Users have baggage. And they bring it to your site.
Just as with any relationships, users' previous experiences – good or bad – will influence the expectations and hopes that they will have for their relationship with your site. And as with human relationships, this means that if you really want it to work, you need to know some of the gory details of their past to make the future smooth. That's the bad news. The good news is that we are only talking about Web sites.
The expectations that users bring to Web sites largely reflects patterns that they have learned across many other sites. Patterns like where to find things they think they need: local navigation, back-to-home, search. And how to control or avoid things they think they don't, like advertising.
An interesting thing about expectations is that they often evolve with experience. A recent study by Shaihk and Lenz (2006) set out to determine whether users' expectations for where key elements occur on home pages have evolved. Their findings suggest that users have developed clear expectations about the placement of things they want, and things they want to avoid.
Shaihk and Lenz wanted to know if users expect Web page elements to be in the same place they did in 2001 (Bernard, 2001). Particularly, they were interested in expected locations for:
In their simple but effective study, Shaihk and Lenz asked 142 undergraduates to paste labeled stickers to a 5x5 paper grid to indicate where they expected to find the objects on a Web page.
Their findings show that the participants expectations have not changed.
Users have a clear expectation that the back-to-home links should appear in the upper left of the page. A number look to the center or left of the very bottom of the page.
Users look for search in the banner area, most frequently in the upper right, but also on the left just below the logo.
Users believe that internal links should appear on the left of the pages, below the header.
Users don't have clear predictions for About Us. Many today look toward the bottom for this information.
Since 2001, users have learned that advertisers use the top of the page for paid banners. Once they figured it out, they started to ignore that space, effectively becoming "banner blind." Advertisers migrated the ads to the right side. But the users have figured that out, too, and now expect ads will be in the banner or on the right hand side of the page.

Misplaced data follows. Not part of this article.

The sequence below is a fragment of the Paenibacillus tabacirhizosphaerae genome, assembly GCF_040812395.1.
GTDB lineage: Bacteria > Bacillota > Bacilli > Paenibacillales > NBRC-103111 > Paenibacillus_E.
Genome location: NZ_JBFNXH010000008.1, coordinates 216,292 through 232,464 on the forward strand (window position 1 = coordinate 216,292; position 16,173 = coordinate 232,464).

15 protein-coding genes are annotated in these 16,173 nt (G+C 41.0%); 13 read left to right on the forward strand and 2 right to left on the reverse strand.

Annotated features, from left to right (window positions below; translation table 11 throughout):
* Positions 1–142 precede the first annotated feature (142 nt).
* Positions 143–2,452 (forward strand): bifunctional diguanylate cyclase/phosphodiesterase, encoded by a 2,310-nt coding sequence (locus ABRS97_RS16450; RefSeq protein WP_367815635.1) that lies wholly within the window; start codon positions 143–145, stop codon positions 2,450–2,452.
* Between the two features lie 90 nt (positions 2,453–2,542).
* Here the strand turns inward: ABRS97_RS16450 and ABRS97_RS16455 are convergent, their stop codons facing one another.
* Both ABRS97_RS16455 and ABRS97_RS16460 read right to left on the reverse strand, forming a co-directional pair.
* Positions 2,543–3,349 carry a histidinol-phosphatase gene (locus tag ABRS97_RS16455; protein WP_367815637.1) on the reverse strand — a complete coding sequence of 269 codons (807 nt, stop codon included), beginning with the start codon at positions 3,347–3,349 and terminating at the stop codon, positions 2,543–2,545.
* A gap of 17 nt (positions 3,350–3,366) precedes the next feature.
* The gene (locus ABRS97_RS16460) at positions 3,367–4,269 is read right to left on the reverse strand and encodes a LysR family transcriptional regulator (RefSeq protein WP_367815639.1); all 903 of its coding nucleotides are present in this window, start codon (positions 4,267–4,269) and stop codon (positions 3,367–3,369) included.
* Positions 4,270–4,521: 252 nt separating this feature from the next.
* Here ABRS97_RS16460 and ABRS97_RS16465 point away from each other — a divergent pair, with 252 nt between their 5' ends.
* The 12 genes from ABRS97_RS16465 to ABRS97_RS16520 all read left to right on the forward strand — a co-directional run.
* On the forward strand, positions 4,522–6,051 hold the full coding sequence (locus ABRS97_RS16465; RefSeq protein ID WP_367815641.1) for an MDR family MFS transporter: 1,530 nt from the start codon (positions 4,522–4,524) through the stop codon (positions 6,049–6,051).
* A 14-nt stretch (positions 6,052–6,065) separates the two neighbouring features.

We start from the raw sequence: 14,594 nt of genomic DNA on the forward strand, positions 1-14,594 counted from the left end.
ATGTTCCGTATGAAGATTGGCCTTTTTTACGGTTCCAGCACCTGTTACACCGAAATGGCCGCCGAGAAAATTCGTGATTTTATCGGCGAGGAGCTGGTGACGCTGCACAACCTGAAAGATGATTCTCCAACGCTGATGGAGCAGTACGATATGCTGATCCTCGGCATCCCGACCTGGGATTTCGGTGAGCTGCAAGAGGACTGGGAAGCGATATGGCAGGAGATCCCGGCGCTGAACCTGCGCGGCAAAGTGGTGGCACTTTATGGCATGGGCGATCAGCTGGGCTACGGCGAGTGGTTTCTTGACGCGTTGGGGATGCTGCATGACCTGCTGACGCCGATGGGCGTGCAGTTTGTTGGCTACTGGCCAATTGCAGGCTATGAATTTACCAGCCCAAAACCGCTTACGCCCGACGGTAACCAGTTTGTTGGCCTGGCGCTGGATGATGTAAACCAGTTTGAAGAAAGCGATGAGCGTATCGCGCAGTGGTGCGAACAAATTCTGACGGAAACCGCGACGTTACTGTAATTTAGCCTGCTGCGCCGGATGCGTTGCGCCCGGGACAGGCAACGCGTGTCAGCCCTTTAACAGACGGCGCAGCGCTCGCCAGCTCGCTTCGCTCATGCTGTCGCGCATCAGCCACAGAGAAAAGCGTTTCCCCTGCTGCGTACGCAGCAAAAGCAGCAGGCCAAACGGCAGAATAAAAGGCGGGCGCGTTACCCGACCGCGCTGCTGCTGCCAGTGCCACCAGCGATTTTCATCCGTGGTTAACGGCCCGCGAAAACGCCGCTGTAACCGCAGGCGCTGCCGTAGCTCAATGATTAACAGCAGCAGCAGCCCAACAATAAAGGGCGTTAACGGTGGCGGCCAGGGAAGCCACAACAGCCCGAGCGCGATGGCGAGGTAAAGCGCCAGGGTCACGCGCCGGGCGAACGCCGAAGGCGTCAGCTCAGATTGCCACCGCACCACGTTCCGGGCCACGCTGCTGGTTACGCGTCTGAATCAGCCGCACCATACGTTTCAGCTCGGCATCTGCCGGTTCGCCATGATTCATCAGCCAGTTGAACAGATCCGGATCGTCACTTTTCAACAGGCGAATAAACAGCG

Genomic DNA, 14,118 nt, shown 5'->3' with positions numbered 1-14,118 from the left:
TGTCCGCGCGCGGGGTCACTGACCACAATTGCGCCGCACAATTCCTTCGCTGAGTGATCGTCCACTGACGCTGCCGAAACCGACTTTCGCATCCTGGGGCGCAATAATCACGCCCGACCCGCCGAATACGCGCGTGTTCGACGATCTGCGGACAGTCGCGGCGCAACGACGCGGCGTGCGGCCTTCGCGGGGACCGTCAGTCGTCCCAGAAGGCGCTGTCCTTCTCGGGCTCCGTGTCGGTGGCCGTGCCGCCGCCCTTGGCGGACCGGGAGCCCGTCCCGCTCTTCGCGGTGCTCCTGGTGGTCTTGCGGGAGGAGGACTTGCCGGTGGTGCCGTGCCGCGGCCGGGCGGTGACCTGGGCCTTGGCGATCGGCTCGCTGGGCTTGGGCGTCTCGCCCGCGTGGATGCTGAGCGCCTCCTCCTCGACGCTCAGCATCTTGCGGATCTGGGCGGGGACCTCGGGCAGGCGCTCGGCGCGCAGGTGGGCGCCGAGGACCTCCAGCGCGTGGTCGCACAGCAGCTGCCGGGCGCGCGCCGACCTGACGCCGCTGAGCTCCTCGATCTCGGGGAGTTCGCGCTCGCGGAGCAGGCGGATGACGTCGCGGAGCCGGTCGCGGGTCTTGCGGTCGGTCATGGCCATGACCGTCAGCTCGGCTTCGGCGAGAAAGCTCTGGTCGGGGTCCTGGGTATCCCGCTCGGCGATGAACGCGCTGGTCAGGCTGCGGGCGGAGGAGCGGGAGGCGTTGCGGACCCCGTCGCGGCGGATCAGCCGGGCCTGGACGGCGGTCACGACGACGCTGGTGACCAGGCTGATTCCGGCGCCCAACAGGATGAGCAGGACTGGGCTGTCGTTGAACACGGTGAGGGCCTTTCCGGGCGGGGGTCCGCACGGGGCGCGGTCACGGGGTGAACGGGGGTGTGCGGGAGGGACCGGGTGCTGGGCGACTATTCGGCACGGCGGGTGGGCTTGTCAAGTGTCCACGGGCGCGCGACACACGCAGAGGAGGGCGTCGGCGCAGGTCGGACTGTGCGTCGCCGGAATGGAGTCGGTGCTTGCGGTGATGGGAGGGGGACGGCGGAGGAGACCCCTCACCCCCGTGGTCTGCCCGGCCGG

Despite the increase in the user base and the evolution that occurred for Web technologies, users' expectations about where to look for things on the page have not changed much. Users have diffuse expectations about where to look for things they don't often look for (About Us). They have clear expectations about the things they pay attention to. They pay attention to things they want (search, internal links, back-to-home) and things that they want to avoid (advertising).
While the Shaihk and Lenz (2006) findings are not surprising, they are important.
Shaihk, A.D. and Lenz, K. (2006). Where's the Search? Re-examining User Expectations of Web Objects, Usability News, 8.1.
This follow-up study is tremendously helpful for practitioners. I'd like to see "login" added to the list of common Web objects studied in the future. Thanks for this very applied research.
A simple tool for helping others understand that it's not where they "think others will think" site visitors will look – but where they *actually do* look. Making the science of usability easy for project stakeholders to understand as critical to design success is job #1!
Thank you for sharing this
Anticipating people's expectations is the hardest part of creating an intranet site. I have help developed and organized some for both Deloitte and Arthur Andersen, including working with Jim Voorhies at Deloitte. There truly is a fine line between location, graphics, content and speed. All four must be in play.
I feel "Login" and "Logout" are also significant links worth a mention. To speak about my own experience, I expect the "Logout" link to be located in the top-right corner of the screen, similar to the Gmail Web site. I think it is very logical for us to expect the "Logout" in this place because we think and read from left to right. May be for an Urdu Web site, the user expectation will be exactly opposite.
When an Enterprise application needs to be developed, it is absolutely imperative that the Menu or internal links should never be displayed on left or right. It should always be in Top [Horizontal], this gives lot of real estate and a flexibility to improve the usability.
Thanks for this great article. Sometimes it is difficult to persuade a creative client that his idea for a "cool way to set up the navigation" may not make users very happy. Over and over, I have pointed to your research for support. The best design is often the most obvious, clear design. Thank you!
Hmm... having the 'participants' paste in items is, I believe, less precise than than using eye tracking to actually see where they look when you prompt them to do a particular task. Maybe these results have not changed because of your methodology where you got what you expected to get? Thanks for the food for thought.
Participants used in the research were undergrad. students. The research tell us the nature of the structure those sites have. Result for 'About us' are bit surprising. Maybe it comes from students looking at more college and university sites where they do have HTML links at the bottom. Back-to-home is on the spot. Wondering if the researchers probed further to tell us if it was the logo.
I hope people looking at this research would understand the user profile and not generalize the research.
I am not sure about the number look. What are we referring to here.
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